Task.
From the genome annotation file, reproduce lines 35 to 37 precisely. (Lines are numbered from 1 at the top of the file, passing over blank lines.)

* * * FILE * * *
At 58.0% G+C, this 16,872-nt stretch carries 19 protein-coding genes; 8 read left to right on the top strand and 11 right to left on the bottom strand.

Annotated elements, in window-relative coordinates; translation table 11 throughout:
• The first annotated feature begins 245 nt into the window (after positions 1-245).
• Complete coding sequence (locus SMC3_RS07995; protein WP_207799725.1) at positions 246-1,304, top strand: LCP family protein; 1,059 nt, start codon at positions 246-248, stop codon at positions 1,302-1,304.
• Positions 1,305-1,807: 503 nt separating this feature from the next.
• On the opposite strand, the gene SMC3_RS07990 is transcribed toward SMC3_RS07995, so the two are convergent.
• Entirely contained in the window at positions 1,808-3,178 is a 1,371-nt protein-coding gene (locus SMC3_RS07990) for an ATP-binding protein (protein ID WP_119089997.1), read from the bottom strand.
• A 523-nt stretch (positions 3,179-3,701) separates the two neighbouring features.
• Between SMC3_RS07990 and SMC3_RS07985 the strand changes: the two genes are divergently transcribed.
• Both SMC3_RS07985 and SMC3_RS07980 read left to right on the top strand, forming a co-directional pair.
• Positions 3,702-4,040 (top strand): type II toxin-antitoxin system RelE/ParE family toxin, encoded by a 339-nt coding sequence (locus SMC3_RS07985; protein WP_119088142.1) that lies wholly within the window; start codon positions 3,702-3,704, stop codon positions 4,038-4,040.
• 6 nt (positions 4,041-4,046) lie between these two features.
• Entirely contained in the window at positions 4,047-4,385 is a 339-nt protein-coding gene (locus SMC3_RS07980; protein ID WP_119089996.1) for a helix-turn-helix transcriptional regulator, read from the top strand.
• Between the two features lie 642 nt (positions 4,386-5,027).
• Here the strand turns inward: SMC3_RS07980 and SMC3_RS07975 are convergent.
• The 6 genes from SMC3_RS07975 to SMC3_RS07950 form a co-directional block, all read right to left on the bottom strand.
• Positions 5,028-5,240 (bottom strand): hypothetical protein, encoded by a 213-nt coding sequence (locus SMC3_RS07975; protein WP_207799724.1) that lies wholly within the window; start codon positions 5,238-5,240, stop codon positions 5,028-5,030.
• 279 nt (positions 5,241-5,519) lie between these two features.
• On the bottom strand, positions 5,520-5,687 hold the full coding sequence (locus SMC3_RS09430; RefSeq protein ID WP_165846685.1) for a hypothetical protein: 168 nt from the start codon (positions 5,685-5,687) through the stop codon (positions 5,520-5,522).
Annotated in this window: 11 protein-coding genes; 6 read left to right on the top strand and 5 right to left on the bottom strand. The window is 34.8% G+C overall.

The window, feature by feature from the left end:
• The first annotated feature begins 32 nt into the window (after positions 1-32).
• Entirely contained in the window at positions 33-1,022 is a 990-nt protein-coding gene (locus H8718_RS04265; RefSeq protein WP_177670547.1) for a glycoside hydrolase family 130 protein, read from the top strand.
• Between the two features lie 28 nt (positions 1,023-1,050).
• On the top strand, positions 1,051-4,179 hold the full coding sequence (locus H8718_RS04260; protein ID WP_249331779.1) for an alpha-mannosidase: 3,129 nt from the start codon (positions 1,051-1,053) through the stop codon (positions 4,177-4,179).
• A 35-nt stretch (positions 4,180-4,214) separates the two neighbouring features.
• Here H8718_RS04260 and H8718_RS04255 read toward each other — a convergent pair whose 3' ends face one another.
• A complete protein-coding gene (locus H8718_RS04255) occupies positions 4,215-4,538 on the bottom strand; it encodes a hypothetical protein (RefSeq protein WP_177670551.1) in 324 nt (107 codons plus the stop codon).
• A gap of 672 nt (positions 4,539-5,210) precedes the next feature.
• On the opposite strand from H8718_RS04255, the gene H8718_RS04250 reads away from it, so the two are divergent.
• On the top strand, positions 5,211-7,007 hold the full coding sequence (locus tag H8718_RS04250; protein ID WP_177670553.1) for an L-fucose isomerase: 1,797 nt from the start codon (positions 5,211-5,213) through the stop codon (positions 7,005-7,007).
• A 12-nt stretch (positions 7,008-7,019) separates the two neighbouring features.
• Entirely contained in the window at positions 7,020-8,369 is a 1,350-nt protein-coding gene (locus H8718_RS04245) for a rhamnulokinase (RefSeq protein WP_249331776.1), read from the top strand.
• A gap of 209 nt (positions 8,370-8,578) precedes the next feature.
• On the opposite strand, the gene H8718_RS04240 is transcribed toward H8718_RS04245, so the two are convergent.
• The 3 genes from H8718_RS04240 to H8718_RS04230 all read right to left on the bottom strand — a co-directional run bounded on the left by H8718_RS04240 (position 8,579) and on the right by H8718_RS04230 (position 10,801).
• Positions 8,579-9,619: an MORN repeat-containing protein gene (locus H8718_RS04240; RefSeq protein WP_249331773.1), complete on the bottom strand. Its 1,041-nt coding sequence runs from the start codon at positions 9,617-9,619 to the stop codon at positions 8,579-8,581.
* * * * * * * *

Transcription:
• On the opposite strand, the gene H8718_RS04240 is transcribed toward H8718_RS04245, so the two are convergent.
• The 3 genes from H8718_RS04240 to H8718_RS04230 all read right to left on the bottom strand — a co-directional run bounded on the left by H8718_RS04240 (position 8,579) and on the right by H8718_RS04230 (position 10,801).
• Positions 8,579-9,619: an MORN repeat-containing protein gene (locus H8718_RS04240; RefSeq protein WP_249331773.1), complete on the bottom strand. Its 1,041-nt coding sequence runs from the start codon at positions 9,617-9,619 to the stop codon at positions 8,579-8,581.